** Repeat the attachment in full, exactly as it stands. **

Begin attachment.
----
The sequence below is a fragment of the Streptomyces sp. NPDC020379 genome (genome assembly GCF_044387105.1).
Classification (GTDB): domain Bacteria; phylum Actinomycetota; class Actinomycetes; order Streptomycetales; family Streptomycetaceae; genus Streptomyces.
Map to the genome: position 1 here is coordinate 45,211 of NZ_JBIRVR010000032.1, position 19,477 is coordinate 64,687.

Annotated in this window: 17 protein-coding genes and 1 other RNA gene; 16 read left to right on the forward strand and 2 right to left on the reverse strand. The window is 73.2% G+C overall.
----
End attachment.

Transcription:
The sequence below is a fragment of the Streptomyces sp. NPDC020379 genome (genome assembly GCF_044387105.1).
Classification (GTDB): domain Bacteria; phylum Actinomycetota; class Actinomycetes; order Streptomycetales; family Streptomycetaceae; genus Streptomyces.
Map to the genome: position 1 here is coordinate 45,211 of NZ_JBIRVR010000032.1, position 19,477 is coordinate 64,687.

Annotated in this window: 17 protein-coding genes and 1 other RNA gene; 16 read left to right on the forward strand and 2 right to left on the reverse strand. The window is 73.2% G+C overall.